‘Tis the season for Christmas fun and games, so let those little hands get busy with these fun crafts!


Christmas is just around the corner and many little ones are spending lots of time at home, now that it’s the year-end holidays.

What better way to get excited about Christmas than the kitchen, why not set up a Christmas-themed sensory play bin for your munchkin. Sensory bins are terrific for tykes because they can improve their fine motor skills by picking up the tiny pieces with their fingers, and practise their hand-eye coordination by scooping and dumping.

If you haven’t set up your Christmas tree, make sure you leave room for customised ornaments made by your toddler ― hand-painted baubles will give your tree a special and personal touch.

While you’re wrapping the presents, set junior down with some washi tape and card stock to design and make his own Christmas cards. And instead of decking the halls with boughs of holly, what about creating your own pompon wreath, or a Christmas tree of shapes.

Check out our infographic and text below for details on materials and instructions!

Infographic: Syahirah Maszaid


Pompon Christmas Wreath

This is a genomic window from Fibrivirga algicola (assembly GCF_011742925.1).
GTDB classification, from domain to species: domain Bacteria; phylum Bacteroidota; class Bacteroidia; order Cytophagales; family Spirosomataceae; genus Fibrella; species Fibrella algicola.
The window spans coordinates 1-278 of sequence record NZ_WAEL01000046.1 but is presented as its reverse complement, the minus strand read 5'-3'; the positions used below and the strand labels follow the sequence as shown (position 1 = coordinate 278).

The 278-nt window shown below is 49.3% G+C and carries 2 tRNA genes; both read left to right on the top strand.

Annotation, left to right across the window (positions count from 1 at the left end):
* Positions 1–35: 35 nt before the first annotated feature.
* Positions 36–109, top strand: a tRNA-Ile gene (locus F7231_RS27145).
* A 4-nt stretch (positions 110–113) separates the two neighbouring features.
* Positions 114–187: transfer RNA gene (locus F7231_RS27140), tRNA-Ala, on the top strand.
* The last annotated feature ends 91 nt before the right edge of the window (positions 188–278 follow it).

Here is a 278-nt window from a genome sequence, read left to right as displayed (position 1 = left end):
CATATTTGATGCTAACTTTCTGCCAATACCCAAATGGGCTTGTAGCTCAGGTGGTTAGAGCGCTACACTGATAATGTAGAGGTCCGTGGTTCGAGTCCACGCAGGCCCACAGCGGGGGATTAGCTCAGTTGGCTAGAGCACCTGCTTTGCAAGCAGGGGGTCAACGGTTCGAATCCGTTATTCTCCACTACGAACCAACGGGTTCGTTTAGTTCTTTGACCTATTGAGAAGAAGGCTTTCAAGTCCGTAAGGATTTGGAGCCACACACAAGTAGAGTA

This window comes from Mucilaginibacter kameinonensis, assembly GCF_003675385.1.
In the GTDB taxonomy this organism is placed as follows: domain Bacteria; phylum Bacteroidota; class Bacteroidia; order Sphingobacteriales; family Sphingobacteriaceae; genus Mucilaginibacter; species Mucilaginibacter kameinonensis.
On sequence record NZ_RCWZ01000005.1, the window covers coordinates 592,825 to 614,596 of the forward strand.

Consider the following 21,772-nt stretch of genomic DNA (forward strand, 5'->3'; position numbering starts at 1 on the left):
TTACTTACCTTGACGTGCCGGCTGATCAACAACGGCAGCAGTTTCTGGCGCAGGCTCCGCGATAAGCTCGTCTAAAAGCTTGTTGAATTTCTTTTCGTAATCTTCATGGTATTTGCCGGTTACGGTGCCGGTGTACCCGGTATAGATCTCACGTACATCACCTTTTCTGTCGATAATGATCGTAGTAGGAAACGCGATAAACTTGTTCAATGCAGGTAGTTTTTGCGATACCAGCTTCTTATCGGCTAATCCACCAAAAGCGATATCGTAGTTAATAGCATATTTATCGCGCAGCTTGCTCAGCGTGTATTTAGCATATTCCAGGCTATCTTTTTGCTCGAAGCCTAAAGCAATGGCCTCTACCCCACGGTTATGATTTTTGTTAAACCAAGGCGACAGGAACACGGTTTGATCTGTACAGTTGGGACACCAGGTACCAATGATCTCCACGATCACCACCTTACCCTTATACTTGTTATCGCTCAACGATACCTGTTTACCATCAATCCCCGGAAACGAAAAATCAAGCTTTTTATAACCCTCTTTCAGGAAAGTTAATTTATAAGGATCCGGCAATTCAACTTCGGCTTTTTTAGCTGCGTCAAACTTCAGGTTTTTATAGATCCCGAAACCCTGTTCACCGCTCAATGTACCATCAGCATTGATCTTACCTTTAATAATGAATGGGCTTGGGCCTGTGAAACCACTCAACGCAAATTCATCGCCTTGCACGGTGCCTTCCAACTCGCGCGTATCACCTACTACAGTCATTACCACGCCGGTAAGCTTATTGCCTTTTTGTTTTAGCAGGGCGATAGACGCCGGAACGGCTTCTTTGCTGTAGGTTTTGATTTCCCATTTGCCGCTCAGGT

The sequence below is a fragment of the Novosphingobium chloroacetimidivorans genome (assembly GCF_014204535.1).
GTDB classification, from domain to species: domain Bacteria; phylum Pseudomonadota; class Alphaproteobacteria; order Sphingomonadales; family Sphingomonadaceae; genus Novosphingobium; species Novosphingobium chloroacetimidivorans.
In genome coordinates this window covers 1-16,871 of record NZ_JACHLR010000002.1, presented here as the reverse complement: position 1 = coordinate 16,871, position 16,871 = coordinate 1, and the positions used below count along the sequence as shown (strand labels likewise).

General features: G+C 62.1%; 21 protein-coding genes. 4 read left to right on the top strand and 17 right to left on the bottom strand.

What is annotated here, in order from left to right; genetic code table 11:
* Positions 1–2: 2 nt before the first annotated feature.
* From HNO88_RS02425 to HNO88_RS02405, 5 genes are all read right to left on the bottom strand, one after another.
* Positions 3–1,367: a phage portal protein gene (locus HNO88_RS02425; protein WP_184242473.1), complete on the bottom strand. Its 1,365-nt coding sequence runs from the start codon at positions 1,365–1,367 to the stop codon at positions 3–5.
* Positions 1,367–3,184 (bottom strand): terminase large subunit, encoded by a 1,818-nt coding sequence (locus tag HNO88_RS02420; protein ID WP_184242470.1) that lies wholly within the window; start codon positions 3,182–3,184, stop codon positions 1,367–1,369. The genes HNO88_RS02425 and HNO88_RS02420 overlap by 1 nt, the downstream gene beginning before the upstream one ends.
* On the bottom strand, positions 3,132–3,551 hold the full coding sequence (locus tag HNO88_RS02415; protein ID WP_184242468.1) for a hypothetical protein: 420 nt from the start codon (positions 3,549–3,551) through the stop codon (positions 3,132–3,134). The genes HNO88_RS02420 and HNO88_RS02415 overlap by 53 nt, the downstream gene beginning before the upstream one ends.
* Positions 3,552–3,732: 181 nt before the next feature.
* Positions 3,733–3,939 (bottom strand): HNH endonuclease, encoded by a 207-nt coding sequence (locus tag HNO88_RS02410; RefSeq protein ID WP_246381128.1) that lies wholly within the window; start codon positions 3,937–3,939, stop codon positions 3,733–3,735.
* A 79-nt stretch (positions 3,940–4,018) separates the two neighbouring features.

How to: Cut the centre out of the paper plate, leaving a doughnut shape. Let your toddler stick the coloured pompons around the wreath. Tie a red bow and ribbon on the top of the wreath.

Washi Tape Christmas Tree

How to: Cut five strips of washi tape in these lengths: 2cm, 4cm, 6cm, 8cm and 10cm. Stick them in rows on your card stock, shortest at the top and longest at the bottom. Decorate your tree with stickers!


Sensory Play Christmas Bin

How to: Place the dried beans into the box, and add the other materials on top. Then, let junior create his own Christmas scene!


Christmas Tree Of Shapes

How to: Using Blu Tack, stick the three green paper triangles to a wall or on a window, in the shape of a tree. Ask junior to stick the paper shapes all around the tree to decorate it. Place a yellow star at the top.


DIY Baubles

How to: Spray some primer onto the Christmas baubles, so that it’ll be easy to use marker pens to colour them. Once dry, your child’s imagination will take centre stage as he unleashes his artistic flair on the baubles!

Photo: iStock

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